HTH
    Phill Price
    http://www.maxxed.co.uk
    the cruisers hideout

  8. #33
    The Hiding One lynlimz's Avatar
    Join Date
    Jul 2000
    Location
    Singapore
    Posts
    2,103
    Mentioned
    0 Post(s)
    Tagged
    0 Thread(s)
    Originally posted by Nicky
    <font face="verdana, arial, helvetica" size="2" class="mfont">Webkat, that is an interesting and valid point. I recently interviewed a webmaster who makes their living mostly from building government/educational/charity websites and his answer to that question astounded me.

    Bascially, he said that it takes longer to add the ALT tags than not too (basic fact), and that he would only add them if the client requested and paid for them. I confronted him and ask him whether he felt that that kind of attitude detracted form his professional and moral standpoint, and he said he didn't care as long as he was earning money.

    Now in my view there are always going to be ignorant people like that, and the only way that we can combat this is, like with most things, via education.</font>
    A very good reason.
    He isn't working on a site. He's doing it for someone else.
    "Imagination is more important than knowledge. Knowledge is limited. Imagination encircles the world."
    -- Albert Einstein

  9. #34
    SitePoint Zealot DarkMonkey's Avatar
    Join Date
    Apr 2001
    Location
    uk
    Posts
    170
    Mentioned
    0 Post(s)
    Tagged
    0 Thread(s)
    The quoting is seriously buggy, the html code keeps appearing in it and it goes all bold.

    Anyway, onto topic.

    I, personally, dont use it very often, that's not to say I'm being ignorant to visually impaired people or whatever, but I simply forget a lot of the time, or just dont do it. Wether this is because my site is about videogames, and therefore most readers probably can view images, what with games being a series of images and all, however it might just be me, being lazy.

    I wasn't even aware of the search engine aspect, I really should do some more research on that. The images which are added with the php script I wrote do have an alt, but the rest usually tend not to.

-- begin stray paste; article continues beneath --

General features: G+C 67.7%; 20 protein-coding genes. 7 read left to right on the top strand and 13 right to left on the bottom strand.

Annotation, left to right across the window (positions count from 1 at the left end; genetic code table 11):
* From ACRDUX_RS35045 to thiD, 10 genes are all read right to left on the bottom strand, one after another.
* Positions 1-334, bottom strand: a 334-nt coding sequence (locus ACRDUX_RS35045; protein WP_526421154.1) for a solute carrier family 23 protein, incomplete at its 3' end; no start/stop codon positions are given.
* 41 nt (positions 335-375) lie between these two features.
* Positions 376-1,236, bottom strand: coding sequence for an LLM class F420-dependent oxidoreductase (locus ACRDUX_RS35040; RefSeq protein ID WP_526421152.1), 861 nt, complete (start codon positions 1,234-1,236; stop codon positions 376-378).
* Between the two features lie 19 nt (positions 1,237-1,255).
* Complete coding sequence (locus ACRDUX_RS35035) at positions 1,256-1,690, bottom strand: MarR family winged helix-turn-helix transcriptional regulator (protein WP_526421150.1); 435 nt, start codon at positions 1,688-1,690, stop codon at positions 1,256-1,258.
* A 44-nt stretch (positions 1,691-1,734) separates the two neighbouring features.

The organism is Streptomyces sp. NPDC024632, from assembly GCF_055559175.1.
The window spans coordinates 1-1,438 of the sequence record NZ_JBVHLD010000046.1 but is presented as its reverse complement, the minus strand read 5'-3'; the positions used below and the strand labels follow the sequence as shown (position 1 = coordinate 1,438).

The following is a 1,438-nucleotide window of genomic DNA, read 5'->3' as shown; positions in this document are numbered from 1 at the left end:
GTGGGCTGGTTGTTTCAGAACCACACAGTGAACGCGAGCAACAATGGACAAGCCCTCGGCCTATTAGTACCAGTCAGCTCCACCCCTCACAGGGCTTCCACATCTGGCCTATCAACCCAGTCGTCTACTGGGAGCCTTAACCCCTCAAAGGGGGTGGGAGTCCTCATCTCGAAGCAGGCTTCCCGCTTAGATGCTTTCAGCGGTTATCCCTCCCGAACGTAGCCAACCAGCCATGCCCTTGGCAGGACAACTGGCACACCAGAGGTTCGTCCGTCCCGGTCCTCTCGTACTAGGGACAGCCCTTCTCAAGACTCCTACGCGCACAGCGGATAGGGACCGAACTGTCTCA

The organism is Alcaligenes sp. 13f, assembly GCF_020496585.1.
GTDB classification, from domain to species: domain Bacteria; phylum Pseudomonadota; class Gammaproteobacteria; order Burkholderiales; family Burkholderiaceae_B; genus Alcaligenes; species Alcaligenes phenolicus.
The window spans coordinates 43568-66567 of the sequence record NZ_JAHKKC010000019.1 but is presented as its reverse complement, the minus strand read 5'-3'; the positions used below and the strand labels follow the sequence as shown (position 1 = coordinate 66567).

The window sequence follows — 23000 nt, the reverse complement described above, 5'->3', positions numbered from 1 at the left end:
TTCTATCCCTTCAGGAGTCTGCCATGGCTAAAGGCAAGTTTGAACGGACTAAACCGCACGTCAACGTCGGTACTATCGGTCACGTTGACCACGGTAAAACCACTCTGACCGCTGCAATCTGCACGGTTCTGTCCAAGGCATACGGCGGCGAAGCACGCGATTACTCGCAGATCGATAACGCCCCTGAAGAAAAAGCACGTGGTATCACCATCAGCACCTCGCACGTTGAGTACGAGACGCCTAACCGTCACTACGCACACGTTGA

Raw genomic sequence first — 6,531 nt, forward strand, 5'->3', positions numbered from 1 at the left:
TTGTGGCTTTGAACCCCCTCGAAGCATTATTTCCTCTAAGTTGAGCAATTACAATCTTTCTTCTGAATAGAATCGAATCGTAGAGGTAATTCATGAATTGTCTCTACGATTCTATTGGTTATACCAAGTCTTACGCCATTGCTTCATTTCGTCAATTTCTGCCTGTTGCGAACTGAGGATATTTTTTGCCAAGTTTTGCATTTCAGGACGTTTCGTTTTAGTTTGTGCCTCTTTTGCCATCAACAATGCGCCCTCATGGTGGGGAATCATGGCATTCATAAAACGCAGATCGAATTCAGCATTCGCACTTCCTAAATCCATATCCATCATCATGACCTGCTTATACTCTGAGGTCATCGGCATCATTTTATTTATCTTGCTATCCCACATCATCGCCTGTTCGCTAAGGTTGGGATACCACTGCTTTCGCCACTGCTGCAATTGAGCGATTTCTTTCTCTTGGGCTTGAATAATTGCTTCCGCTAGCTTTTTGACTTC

To be honest if anyone tells you they leave them out because of load times or such like excuses they are probably lying. The only real reason I can see for leaving them out is the time. It's not nice to have to remember another thing every time we use an image, there are lots of things to think of already. However that's probably a poor excuse, and thanks to some pretty damn insightful comments in this very post I think from now on in I resolve to use them on all images.

    I came into the thread by voting for "I know about them but dont use them". I leave with aformentioned phiosophy.

    Thanks

  10. #35
    SitePoint Guru sowen's Avatar
    Join Date
    Feb 2001
    Location
    Stockport, UK
    Posts
    729
    Mentioned
    0 Post(s)
    Tagged
    0 Thread(s)
    CJ,

    Instead of using ignore try alt="". This is perfectly valid HTML (and xHTML) but a audio browser will skip over it instead of saying IGNORE. Try to imagine how it would sound to someone using an audio browser in a table with loads of spacer images.

  11. #36
    SitePoint Zealot DarkMonkey's Avatar
    Join Date
    Apr 2001
    Location
    uk
    Posts
    170
    Mentioned
    0 Post(s)
    Tagged
    0 Thread(s)
    *imagines*

    Arggg, the horror of a slight pause!!!

  12. #37
    SitePoint Addict gthorley's Avatar
    Join Date
    Oct 2000
    Location
    Canada
    Posts
    392
    Mentioned
    0 Post(s)
    Tagged
    0 Thread(s)
    Can someone give a brief explanation of what exactly the title tag is and when it should be used. Playing around with it I placed it in an image as well as the alt tag. It only seems to work in IE. and you dont get both. IE defaults to showing the title tag. Why not just use the alt atribute?

  13. #38
    mouse monkey
    Join Date
    Dec 1999
    Location
    UK
    Posts
    656
    Mentioned
    0 Post(s)
    Tagged
    0 Thread(s)
    Hi,

    I always try to include the alt attribute to images. (Even on spacer gifs, but just as alt=""). I don't always remember to add alt attributes to every image tag (I'm only human ) but then I use the validator at http://www.w3.orgon every page I code which reminds me to add them. I try to code as far to webstandards as possible so alt tags comes part of the package.

    I feel alt tags are important because the web should also be for the visually impaired and not just for the totally sighted.

    I hope your essay goes well.

  14. #39
    Don't get too close, I bite! Nicky's Avatar
    Join Date
    Jul 1999
    Location
    Lancashire, UK
    Posts
    8,277
    Mentioned
    1 Post(s)
    Tagged
    0 Thread(s)
    Thanks for you comments everyone, this is very helpful and I am making notes as I read this thread.

    In answer to gthorley's question, I copied this from the W3C website.

    Unlike the TITLE element, which provides information about an entire document and may only appear once, the title attribute may annotate any number of elements. Please consult an element's definition to verify that it supports this attribute.